Jul 1 , 2023
By MUNIR SHEMSU ( FORTUNE STAFF WRITER )
The plausibility of addressing development goals and meeting the infrastructure objectives of regional states with a slashed capital expenditure was highlighted during the second public hearing on next year's austere budget proposal last week.
The proposed budget which reduces capital expenditures by 15 billion Br while allocating the same financial support for regional states as the prior year despite a 33pc inflation rate aroused fears from regional states with protracted infrastructure projects.
Three residents from Seqota and Wag Hemra zone in Amhara Regional State traversed 700Km to the capital and addressed "existential concerns" over proposed capital budget allocations to the Standing Committee of Plan, Budget & Finance affairs chaired by Desalegn Wedago and State Minister for Finance Eyob Tekalegn (PhD)
Yilma Mola, a member of the Dana Wereda council, said it has been 24 years since residents in the area asked for the construction of an asphalt road to have better access to the market.
According to Yilma, the area has been significantly impacted by the two-year war and is dealing with an extremely high cost of living and the need for critical infrastructure.
"What will be the fate of our people?" he enquired Parliament.
The Seqota area has been subject to problems of undernourishment which have garnered international attention.
The Seqota Declaration (SD) is a 15-year roadmap envisaged by the Ethiopian government in 2015 to end malnutrition and stunting in children under the age of two by 2030.
It was made following a baseline study conducted with the collaboration of Johns Hopkins University, the Ethiopian Public Health Institute and Big Win Philanthropy, which found that 41pc of children between 6-23 months were stunted after observing 2,616 households from Tigray and Amhara regional states.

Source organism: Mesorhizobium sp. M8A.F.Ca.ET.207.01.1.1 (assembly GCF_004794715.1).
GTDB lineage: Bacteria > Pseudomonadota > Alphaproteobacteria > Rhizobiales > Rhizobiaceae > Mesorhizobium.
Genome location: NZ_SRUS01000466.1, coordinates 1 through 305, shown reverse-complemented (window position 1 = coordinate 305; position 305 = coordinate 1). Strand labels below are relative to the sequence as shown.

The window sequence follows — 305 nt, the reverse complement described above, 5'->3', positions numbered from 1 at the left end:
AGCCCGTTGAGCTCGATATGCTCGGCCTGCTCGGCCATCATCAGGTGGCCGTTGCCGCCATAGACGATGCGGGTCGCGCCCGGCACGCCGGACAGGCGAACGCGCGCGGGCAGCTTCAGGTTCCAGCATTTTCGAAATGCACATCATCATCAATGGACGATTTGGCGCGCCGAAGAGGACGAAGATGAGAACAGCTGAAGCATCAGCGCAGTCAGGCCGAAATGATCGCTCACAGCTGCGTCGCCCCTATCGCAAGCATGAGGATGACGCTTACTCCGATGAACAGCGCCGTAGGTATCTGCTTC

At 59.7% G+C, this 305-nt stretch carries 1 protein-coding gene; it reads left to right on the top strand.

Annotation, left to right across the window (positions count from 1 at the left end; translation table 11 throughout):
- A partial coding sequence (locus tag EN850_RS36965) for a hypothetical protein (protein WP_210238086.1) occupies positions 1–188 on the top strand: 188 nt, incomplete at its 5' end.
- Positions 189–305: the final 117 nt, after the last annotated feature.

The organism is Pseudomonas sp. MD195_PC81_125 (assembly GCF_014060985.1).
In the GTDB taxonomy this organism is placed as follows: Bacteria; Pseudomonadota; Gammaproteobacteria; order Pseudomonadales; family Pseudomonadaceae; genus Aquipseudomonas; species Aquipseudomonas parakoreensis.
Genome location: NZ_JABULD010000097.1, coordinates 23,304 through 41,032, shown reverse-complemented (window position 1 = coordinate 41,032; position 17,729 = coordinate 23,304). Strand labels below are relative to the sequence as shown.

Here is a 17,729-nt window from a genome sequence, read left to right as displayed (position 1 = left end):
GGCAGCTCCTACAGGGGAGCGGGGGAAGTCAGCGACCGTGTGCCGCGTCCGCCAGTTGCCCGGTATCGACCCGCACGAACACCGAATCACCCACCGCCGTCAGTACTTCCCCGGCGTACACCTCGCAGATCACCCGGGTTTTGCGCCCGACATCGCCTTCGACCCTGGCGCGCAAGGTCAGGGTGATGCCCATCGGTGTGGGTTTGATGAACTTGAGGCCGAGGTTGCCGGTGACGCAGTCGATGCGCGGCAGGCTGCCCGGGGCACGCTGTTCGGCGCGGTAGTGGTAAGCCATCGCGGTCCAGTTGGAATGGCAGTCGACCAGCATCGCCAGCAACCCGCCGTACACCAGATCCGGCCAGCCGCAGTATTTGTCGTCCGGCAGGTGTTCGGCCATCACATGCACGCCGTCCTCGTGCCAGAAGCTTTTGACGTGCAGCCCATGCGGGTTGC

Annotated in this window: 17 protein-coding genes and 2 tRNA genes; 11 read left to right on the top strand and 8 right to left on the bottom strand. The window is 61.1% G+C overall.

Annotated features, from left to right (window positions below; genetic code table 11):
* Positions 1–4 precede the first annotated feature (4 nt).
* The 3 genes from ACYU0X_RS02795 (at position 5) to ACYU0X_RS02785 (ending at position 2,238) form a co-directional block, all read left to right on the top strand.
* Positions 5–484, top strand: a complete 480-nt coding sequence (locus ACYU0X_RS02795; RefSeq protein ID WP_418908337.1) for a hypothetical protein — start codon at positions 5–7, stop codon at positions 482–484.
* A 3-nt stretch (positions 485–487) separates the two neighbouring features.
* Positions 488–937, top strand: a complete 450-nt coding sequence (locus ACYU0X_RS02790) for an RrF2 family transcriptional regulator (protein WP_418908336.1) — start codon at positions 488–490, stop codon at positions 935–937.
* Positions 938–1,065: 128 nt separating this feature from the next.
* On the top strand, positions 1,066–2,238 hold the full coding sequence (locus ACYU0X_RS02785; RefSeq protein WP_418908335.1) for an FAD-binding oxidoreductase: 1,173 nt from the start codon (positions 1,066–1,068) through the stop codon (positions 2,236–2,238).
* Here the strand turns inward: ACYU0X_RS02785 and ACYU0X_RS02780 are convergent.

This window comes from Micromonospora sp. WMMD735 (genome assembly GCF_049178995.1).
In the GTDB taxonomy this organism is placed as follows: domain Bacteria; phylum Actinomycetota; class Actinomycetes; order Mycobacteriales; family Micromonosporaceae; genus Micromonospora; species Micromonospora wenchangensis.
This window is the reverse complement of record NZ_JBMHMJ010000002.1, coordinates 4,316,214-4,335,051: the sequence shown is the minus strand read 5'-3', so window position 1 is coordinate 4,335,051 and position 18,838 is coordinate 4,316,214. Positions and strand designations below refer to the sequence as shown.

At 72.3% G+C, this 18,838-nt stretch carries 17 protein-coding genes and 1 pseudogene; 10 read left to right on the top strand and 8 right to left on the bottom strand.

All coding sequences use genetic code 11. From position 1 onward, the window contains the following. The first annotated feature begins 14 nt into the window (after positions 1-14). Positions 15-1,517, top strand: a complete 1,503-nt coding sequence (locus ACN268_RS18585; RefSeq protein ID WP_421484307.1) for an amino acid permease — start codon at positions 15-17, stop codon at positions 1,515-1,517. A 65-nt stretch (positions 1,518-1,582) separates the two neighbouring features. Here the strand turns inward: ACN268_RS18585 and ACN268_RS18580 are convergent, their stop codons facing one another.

Representatives indicated that while residents had held back from voicing their angst over the past two years in consideration of the war and supply shortages possibly induced by Covid-19, "they demand to be heard now".
The Seqota-Amdework-Addis Zemen road, which is supposed to extend a little over 220Km was allotted 8.6 million Br for next year, which will barely cover anything, according to the residents.
Mola Zenebe who serves as a local elder and council member in the Seqota Administration with close to 100,000 households, implied that a pending public rally by the citizenry had been quelled over the past week. He indicated that residents have been wary of undernourishment while inflation has crippled them.
"The brunt of inflation is breaking the most rugged amongst our communities," Mola told Fortune.
Members of Parliament (MPs) from the incumbent ruling party questioned the probability of attaining development goals.
Alemu Damtew referred to the Milamile Road, a 69Km interregional road between Amhara and Oromia regional states, which had its budget slashed from 94 million Br to seven million Birr.
"This barely covers the construction work for a single kilometre," he said.